All my machines are leveled to one degree on another, most at the mechanic's level level of accuracy if only for coolant flow and the lathe of course gets the master precision level treatment in an attempt to remove twist. Recently I've been using my master precision level a lot in the area where they really shine; scraping machine tool ways

pcarpenter
12-20-2009, 09:20 PM
It's true that some of the little lathes don't need much in the way of levelling as their weight to rigidity ratio is such that they pretty much can't twist themselves even if on a not-so-level footing. I have one of the little 7x14 mini-lathes and this is one of the assets of these little lathes.

However, if the bed on your lathe is really 31" long, I would suggest that levelling it is a wise idea. The premise of levelling is not to make the machine level (in most cases). Rather, in most cases, establishing level from one end to the other is a way of insuring that there is no twist in the bed. Twist is a souce of variable error along the length of the bed.

The length of the level is not a big issue. The premise is that it is set on the cross-slide and then moved from one end of the bed to the other, checking for change as you go (often using parallels to avoid features on the surface). As such, it's got to be short enough to fit on the cross slide and not hit in the rear, in the case of a combo machine like that. Most of these precision levels are either 8,10 or 12".

I have a cheap import level and consider it adequate even though I borrowed one of the 12" precision Starrett levels when I set up my larger lathe. The lathe does not have to be absolutely level, but does need to reflect the same amount of "tilt" from one end to the other. As such, the level doesn't even have to be perfectly calibrated....just consistent.

paul

JRouche
12-20-2009, 10:50 PM
Hello all! I'm new here, and fairly new to the world of machining. I have a benchtop grizzly 9729 lathe/mill/drill that I use for fashioning guards for my custom knives but want to start machining lots more. In my endeavors in trying to make this machine as accurate as possible, I've aquired the gages and indicators needed, but I first want to start with a good machinist level, but I've noted that they come many lenths. So my question is, what would be the best length for my machine having a lathe bed of 31 inches? Regards, Wes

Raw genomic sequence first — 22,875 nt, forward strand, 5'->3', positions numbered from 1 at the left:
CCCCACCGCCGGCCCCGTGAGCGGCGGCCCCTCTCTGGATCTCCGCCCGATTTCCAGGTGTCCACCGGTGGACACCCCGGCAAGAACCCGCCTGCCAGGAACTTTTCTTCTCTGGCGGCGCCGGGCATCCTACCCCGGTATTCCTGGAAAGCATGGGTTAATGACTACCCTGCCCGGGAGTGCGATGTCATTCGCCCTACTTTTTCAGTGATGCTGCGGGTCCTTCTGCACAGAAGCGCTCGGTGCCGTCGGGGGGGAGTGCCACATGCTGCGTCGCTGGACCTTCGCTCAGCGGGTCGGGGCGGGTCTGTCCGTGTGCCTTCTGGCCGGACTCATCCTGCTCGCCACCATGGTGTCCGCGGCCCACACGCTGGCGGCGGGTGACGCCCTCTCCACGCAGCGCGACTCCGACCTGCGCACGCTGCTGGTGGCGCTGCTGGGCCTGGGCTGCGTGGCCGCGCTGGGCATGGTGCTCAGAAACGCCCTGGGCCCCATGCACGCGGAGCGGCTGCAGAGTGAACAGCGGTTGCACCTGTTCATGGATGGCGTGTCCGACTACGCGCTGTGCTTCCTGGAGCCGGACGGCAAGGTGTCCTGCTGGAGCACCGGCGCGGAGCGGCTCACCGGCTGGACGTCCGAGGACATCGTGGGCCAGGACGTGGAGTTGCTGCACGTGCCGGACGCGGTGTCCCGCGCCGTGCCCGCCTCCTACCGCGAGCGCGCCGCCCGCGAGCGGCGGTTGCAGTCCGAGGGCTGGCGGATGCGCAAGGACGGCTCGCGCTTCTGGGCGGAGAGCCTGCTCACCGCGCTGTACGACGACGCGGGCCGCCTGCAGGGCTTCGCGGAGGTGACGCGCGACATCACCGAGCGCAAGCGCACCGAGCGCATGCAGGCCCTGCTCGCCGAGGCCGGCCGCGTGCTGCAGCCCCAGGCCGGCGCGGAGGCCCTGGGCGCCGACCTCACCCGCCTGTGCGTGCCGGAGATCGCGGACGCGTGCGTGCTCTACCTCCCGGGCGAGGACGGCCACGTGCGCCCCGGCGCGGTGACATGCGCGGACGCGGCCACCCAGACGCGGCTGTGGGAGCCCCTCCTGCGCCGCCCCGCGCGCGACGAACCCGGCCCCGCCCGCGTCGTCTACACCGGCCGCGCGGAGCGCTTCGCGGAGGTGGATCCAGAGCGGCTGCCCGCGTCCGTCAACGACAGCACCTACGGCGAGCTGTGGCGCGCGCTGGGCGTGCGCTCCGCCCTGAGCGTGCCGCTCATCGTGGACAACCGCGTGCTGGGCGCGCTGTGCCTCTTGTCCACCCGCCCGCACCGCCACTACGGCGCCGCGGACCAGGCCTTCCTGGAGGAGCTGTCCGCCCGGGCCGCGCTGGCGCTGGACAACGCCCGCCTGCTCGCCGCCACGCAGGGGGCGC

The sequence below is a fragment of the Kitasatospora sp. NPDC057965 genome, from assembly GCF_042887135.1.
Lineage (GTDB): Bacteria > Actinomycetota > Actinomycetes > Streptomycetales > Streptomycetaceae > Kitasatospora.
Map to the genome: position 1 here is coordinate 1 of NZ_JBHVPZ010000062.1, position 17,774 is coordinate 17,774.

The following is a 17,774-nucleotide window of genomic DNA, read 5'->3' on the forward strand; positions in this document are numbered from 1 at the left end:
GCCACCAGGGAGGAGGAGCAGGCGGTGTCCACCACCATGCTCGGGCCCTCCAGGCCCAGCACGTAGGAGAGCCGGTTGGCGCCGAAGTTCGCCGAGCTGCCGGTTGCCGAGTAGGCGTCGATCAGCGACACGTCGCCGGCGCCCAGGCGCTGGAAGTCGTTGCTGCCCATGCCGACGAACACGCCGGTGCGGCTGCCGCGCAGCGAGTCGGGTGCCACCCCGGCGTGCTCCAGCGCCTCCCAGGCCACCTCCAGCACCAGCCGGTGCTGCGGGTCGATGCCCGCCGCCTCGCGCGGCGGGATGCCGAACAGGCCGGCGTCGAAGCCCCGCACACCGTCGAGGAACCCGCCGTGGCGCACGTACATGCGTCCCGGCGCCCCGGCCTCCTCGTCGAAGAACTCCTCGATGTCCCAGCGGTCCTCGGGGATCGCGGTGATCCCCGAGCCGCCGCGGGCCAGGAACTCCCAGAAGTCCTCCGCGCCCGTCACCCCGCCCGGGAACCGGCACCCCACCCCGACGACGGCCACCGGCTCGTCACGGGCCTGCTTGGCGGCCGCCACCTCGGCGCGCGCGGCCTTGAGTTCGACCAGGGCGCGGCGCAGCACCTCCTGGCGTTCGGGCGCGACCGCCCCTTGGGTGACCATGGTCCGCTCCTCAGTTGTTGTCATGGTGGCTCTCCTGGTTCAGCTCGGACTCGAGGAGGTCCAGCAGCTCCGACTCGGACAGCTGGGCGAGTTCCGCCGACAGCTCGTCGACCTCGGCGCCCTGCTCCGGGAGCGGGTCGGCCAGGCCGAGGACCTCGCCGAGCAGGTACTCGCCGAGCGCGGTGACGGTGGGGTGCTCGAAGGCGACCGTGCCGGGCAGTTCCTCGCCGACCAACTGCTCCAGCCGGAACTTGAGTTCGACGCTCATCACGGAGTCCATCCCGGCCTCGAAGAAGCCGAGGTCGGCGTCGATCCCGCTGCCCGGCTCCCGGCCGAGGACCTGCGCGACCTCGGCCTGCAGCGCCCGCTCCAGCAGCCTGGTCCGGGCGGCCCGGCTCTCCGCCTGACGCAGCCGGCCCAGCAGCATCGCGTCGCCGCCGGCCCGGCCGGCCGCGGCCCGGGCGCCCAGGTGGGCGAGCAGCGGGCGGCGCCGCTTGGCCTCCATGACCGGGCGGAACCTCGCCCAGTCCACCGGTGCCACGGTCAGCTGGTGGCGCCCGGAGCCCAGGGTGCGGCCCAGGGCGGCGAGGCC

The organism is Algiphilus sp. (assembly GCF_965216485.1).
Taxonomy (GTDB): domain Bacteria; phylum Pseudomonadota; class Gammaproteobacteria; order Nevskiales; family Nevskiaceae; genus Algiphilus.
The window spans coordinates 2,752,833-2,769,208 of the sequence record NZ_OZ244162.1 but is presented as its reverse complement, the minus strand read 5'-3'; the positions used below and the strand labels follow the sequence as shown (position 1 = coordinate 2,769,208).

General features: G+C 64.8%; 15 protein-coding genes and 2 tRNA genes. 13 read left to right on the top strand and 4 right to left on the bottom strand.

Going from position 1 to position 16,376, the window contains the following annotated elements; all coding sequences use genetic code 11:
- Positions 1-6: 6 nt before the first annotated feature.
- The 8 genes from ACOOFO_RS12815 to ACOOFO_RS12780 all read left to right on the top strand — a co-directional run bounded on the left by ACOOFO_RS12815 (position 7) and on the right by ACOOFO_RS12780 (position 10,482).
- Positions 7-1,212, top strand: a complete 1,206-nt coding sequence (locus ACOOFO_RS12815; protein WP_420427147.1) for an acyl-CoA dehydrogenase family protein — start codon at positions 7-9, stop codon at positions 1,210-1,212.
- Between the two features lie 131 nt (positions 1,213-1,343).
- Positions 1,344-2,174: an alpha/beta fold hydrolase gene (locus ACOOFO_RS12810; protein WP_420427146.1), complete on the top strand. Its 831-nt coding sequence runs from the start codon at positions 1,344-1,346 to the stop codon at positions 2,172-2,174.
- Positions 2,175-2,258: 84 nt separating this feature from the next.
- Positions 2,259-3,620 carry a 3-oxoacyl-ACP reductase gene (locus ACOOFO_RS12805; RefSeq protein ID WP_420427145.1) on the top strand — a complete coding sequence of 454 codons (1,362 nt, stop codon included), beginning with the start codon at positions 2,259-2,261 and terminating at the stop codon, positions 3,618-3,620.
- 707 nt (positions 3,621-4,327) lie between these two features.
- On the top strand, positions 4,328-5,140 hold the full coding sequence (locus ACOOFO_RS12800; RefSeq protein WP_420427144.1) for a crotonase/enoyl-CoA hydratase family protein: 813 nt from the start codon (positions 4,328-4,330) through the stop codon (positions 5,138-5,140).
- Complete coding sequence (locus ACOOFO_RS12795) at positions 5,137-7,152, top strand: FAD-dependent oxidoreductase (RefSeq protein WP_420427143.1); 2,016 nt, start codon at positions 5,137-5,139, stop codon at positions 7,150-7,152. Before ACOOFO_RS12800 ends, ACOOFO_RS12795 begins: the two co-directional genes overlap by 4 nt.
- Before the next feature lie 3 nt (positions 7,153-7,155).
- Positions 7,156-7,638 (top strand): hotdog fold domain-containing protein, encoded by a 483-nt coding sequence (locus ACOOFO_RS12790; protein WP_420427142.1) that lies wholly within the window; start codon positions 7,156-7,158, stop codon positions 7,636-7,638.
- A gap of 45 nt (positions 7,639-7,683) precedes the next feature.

To answer your question. The longest precision level that you can afford. The longer of the same manufactures model is better. Thats why they go up in cost the larger they go.

Now back to reality. IMO you dont need one. None of us do. I have a few starretts in a few lengths up to 15". I got them for a penny on the buck.

So during my leveling of my lathe I tried some of my hardware store long levels, you know, the long I-beam aluminum construction levels.. Just to see if there was any gain by using the precision level. My own lil test.

The long levels worked great for the length of the bed. But the starrett level showed better on the short side, front to back.

But does that make the lathe cut any better? Hell no!!!!!

I am on a concrete floor which is plenty flat for my use. Heck, I think I could toss the lathe on a gravel bed and still make the cuts I am capable of.

The limitations for accuracy for me cant be contributed to the lathe or its setup. Ill take all that weakness. My skills dont come close to the limitations of the lathe. No matter what base its on.

But I do love tools. So I grabbed up some nice levels just cause. Not to make me a better machinist... That only comes with time.. JR